There are at least three things to notice on that code:

  • We have used a bitwise negation on the backup value in order to make it stronger. If an attacker is only capable of getting some value, he will also need to be able to get its negation, which could be a problem.
  • A transaction is used around the update, because the two values that are updated need to be update together; otherwise, we fall into the countermeasure.
  • We have not protected the integrity of the maxTries variable as we should have. This is a voluntary decision, because we have assumed that perturbation attacks on this variable would be more difficult to exploit (in particular since this value is only used after presenting a correct PIN.

Of course, the method starts to be complicated. Before stopping, we can add a last countermeasure, which is used to verify that the execution of code is not perturbed. The idea is very simple: store a counter in a local variable, and increment it at or around every important operation. The idea is that, if an attacker perturbs an operation (by attempting to skip it), it will also skip the increment, and the attack will end up being detected. Here is our method after that little treatment:

  boolean verify(byte[] buffer, short ofs, byte len)
  {
    // Initializes the step counter
    short stepCounter = INITIAL_COUNTER ;
    // First checks the integrity of the variable
    byte tl = triesLeft ;
    stepCounter++ ;
    if (tl != (short)(~triesLeftBackup))
      takeCountermeasure() ;
    stepCounter++ ;

    // No comparison if PIN is blocked
    if (tl < 0)
      return false ;
    stepCounter++ ;

    // First decrements the number of remaining tries
    JCSystem.beginTransaction() ;
      triesLeft = --tl ;
      stepCounter++ ;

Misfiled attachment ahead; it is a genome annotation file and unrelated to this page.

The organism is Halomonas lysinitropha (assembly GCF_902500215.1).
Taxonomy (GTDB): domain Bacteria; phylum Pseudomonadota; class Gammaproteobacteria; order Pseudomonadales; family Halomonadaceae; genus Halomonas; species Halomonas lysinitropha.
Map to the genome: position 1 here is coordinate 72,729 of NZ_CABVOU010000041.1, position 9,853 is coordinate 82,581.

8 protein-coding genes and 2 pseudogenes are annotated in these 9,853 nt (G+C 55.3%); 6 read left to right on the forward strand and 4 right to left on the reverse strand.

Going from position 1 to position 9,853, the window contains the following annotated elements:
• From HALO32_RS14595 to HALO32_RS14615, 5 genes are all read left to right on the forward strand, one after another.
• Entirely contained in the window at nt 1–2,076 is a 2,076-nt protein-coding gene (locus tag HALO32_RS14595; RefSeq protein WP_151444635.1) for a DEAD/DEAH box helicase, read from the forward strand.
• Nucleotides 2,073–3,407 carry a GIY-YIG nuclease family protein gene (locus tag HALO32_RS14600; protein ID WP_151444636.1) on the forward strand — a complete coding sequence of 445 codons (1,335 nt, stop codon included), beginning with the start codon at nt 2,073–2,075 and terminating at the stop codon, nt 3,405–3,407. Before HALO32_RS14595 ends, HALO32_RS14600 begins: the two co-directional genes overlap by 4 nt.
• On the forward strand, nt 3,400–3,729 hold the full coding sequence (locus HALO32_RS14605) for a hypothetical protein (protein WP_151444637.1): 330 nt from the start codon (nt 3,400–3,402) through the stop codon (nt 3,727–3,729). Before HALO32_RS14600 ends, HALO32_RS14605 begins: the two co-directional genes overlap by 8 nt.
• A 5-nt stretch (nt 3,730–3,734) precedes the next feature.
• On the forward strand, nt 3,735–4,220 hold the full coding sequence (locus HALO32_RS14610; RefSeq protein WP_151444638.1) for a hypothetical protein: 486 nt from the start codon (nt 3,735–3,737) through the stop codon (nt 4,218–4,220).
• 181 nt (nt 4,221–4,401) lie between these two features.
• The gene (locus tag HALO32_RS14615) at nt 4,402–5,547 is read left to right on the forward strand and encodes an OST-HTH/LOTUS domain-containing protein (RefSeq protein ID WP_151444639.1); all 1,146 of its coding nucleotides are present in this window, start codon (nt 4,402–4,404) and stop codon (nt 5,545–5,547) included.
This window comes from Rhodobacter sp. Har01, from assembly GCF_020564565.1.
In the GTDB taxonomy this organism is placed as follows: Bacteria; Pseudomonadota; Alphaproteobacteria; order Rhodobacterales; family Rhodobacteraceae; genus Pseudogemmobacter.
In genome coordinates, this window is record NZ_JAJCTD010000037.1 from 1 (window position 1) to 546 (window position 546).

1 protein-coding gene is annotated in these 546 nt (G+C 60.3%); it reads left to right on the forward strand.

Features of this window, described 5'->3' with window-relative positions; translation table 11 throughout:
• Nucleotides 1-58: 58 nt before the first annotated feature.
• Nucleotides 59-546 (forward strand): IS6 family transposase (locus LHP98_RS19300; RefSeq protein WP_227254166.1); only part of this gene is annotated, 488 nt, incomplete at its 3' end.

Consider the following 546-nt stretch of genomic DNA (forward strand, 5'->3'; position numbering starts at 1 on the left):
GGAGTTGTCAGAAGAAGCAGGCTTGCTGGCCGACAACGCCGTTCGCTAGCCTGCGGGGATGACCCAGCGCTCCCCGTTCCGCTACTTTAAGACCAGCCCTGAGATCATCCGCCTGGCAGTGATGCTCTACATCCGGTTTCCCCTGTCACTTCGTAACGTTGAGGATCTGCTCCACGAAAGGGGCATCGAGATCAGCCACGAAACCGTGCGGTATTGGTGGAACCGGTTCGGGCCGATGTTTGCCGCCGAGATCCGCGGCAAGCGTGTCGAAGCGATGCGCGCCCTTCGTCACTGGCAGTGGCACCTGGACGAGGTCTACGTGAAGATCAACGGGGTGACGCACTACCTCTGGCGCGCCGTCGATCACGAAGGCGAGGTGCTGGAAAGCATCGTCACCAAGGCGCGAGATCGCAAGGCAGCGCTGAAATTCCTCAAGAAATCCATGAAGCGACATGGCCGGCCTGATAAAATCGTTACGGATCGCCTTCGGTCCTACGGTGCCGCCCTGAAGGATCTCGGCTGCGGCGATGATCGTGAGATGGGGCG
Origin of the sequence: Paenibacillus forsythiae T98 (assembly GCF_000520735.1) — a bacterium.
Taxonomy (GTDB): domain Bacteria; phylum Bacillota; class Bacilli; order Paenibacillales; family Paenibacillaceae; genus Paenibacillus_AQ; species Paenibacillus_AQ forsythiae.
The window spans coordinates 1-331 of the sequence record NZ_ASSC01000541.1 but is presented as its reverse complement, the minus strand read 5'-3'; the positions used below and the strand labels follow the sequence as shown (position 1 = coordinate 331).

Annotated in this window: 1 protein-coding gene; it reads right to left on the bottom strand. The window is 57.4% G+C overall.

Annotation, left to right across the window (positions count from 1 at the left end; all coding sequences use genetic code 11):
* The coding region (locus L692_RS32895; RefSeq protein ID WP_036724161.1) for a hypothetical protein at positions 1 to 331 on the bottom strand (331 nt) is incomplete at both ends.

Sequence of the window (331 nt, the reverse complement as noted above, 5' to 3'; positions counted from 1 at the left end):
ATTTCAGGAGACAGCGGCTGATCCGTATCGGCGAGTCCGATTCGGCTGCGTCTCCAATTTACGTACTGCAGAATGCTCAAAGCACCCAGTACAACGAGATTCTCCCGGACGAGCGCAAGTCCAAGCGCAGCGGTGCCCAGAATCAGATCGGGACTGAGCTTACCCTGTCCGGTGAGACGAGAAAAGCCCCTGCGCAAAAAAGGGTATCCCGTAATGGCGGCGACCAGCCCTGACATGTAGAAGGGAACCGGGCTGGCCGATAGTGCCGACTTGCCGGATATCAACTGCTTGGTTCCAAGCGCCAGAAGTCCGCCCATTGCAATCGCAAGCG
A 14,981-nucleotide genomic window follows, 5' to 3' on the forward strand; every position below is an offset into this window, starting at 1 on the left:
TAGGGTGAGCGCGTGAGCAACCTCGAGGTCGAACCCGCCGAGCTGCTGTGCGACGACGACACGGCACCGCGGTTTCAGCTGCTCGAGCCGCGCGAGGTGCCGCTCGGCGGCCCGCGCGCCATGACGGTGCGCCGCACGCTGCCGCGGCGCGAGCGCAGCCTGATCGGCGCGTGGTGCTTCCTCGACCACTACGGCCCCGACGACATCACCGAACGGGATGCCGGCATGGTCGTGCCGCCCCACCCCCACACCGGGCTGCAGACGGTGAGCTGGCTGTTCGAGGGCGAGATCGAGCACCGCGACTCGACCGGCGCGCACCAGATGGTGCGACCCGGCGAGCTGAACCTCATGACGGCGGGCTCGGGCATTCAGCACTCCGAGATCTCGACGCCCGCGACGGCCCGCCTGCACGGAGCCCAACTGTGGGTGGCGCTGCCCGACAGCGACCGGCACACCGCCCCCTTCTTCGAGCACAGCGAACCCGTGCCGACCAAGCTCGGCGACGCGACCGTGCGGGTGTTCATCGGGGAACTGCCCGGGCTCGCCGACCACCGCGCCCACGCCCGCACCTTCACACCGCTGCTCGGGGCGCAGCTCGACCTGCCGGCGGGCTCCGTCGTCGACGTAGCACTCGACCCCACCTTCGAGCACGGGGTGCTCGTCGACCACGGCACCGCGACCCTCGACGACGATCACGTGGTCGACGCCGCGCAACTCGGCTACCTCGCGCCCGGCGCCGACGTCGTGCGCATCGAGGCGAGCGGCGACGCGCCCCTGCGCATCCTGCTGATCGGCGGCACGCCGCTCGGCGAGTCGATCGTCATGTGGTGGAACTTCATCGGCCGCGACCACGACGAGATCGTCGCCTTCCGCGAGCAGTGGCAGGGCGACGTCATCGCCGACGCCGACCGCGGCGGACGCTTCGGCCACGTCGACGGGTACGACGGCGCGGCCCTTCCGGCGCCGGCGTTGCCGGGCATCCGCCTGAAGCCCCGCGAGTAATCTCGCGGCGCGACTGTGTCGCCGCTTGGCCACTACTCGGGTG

triesLeftBackup++ ;
    JCSystem.commitTransaction() ;
    stepCounter++ ;

    // Verifies the new value
    if (triesLeft != (short)(~triesLeftBackup))
      takeCountermeasure() ;
    stepCounter++ ;

    // Main comparison
    short equal = BOOL_TRUE ;
    stepCounter++ ;
    for(short i=0; i < len; i++)
      equal = equal && (buffer[ofs+i] != pin[i]) ;
    stepCounter++ ;

    if (equal == BOOL_TRUE)
    {
      // Comparison is successful
      // Reset the remaining tries to the max
      stepCounter++ ;
      JCSystem.beginTransaction() ;
        triesLeft = maxTries ;
        triesLeftBackup = (byte)(~maxTries) ;
      JCSystem.commitTransaction() ;
      stepCounter++ ;

      // Verifies the new value
      if ( (triesLeft != (short)(~triesLeftBackup)) ||
           (triesLeft != triesLeftBackup) )
        takeCountermeasure() ;

      stepCounter++ ;
      authenticated[0] = true ;
      if (stepCounter == (short)(INITIAL_VALUE+11) )
        return true ;
    } else {
      // Comparison failed
      stepCounter++ ;
      authenticated[0] = false ;
      if (stepCounter == (short)(INITIAL_VALUE+9) )
        return false ;
    }

    // Should have returned at this point
    takeCountermeasure() ;
  }

Now, if we remember that this method simply compares implements a PIN comparison, we can see a part of the problem: adding security features to a Java Card program is a difficult task. We have more than doubled the size of the program, and we have most likely made it a much slower as well.